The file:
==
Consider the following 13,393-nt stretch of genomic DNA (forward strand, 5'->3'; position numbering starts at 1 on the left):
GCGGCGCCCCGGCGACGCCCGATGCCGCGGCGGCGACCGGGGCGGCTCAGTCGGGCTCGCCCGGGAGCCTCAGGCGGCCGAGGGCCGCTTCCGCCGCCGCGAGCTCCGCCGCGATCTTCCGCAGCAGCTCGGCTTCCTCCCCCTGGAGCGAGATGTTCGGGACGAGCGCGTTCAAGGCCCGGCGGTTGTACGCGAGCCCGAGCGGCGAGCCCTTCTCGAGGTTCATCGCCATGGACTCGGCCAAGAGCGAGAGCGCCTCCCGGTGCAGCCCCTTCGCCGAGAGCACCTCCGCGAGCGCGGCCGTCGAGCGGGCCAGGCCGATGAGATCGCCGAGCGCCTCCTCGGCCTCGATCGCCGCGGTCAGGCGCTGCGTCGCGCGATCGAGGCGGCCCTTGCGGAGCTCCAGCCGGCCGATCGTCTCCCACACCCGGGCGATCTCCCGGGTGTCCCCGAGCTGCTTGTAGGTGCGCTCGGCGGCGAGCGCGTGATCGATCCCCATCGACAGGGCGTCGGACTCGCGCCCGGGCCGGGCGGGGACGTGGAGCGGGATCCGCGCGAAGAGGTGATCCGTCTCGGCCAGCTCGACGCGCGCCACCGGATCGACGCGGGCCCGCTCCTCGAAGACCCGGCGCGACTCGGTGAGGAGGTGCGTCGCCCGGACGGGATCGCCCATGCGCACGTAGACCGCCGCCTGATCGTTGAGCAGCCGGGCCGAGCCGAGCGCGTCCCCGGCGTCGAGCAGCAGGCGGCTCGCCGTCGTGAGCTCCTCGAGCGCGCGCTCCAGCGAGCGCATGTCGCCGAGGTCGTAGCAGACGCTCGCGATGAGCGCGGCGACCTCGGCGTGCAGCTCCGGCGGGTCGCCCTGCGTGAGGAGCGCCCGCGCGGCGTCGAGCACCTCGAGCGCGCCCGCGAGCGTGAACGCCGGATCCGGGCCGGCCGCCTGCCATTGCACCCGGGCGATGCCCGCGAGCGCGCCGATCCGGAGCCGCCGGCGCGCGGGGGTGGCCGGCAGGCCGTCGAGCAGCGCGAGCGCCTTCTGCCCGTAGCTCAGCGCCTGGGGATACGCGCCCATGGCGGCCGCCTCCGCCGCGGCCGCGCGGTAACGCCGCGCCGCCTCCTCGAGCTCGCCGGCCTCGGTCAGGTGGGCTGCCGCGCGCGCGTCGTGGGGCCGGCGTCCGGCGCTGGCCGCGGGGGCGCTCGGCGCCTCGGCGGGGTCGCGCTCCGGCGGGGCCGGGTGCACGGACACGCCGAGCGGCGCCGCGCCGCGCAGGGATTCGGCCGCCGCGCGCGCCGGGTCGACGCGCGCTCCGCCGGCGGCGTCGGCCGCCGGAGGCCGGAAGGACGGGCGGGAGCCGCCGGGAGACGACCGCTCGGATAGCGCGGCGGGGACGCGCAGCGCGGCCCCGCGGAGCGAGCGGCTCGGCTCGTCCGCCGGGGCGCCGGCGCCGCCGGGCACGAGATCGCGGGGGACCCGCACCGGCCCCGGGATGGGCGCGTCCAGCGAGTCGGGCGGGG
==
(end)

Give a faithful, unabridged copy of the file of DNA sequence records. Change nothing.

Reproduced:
Consider the following 13,393-nt stretch of genomic DNA (forward strand, 5'->3'; position numbering starts at 1 on the left):
GCGGCGCCCCGGCGACGCCCGATGCCGCGGCGGCGACCGGGGCGGCTCAGTCGGGCTCGCCCGGGAGCCTCAGGCGGCCGAGGGCCGCTTCCGCCGCCGCGAGCTCCGCCGCGATCTTCCGCAGCAGCTCGGCTTCCTCCCCCTGGAGCGAGATGTTCGGGACGAGCGCGTTCAAGGCCCGGCGGTTGTACGCGAGCCCGAGCGGCGAGCCCTTCTCGAGGTTCATCGCCATGGACTCGGCCAAGAGCGAGAGCGCCTCCCGGTGCAGCCCCTTCGCCGAGAGCACCTCCGCGAGCGCGGCCGTCGAGCGGGCCAGGCCGATGAGATCGCCGAGCGCCTCCTCGGCCTCGATCGCCGCGGTCAGGCGCTGCGTCGCGCGATCGAGGCGGCCCTTGCGGAGCTCCAGCCGGCCGATCGTCTCCCACACCCGGGCGATCTCCCGGGTGTCCCCGAGCTGCTTGTAGGTGCGCTCGGCGGCGAGCGCGTGATCGATCCCCATCGACAGGGCGTCGGACTCGCGCCCGGGCCGGGCGGGGACGTGGAGCGGGATCCGCGCGAAGAGGTGATCCGTCTCGGCCAGCTCGACGCGCGCCACCGGATCGACGCGGGCCCGCTCCTCGAAGACCCGGCGCGACTCGGTGAGGAGGTGCGTCGCCCGGACGGGATCGCCCATGCGCACGTAGACCGCCGCCTGATCGTTGAGCAGCCGGGCCGAGCCGAGCGCGTCCCCGGCGTCGAGCAGCAGGCGGCTCGCCGTCGTGAGCTCCTCGAGCGCGCGCTCCAGCGAGCGCATGTCGCCGAGGTCGTAGCAGACGCTCGCGATGAGCGCGGCGACCTCGGCGTGCAGCTCCGGCGGGTCGCCCTGCGTGAGGAGCGCCCGCGCGGCGTCGAGCACCTCGAGCGCGCCCGCGAGCGTGAACGCCGGATCCGGGCCGGCCGCCTGCCATTGCACCCGGGCGATGCCCGCGAGCGCGCCGATCCGGAGCCGCCGGCGCGCGGGGGTGGCCGGCAGGCCGTCGAGCAGCGCGAGCGCCTTCTGCCCGTAGCTCAGCGCCTGGGGATACGCGCCCATGGCGGCCGCCTCCGCCGCGGCCGCGCGGTAACGCCGCGCCGCCTCCTCGAGCTCGCCGGCCTCGGTCAGGTGGGCTGCCGCGCGCGCGTCGTGGGGCCGGCGTCCGGCGCTGGCCGCGGGGGCGCTCGGCGCCTCGGCGGGGTCGCGCTCCGGCGGGGCCGGGTGCACGGACACGCCGAGCGGCGCCGCGCCGCGCAGGGATTCGGCCGCCGCGCGCGCCGGGTCGACGCGCGCTCCGCCGGCGGCGTCGGCCGCCGGAGGCCGGAAGGACGGGCGGGAGCCGCCGGGAGACGACCGCTCGGATAGCGCGGCGGGGACGCGCAGCGCGGCCCCGCGGAGCGAGCGGCTCGGCTCGTCCGCCGGGGCGCCGGCGCCGCCGGGCACGAGATCGCGGGGGACCCGCACCGGCCCCGGGATGGGCGCGTCCAGCGAGTCGGGCGGGG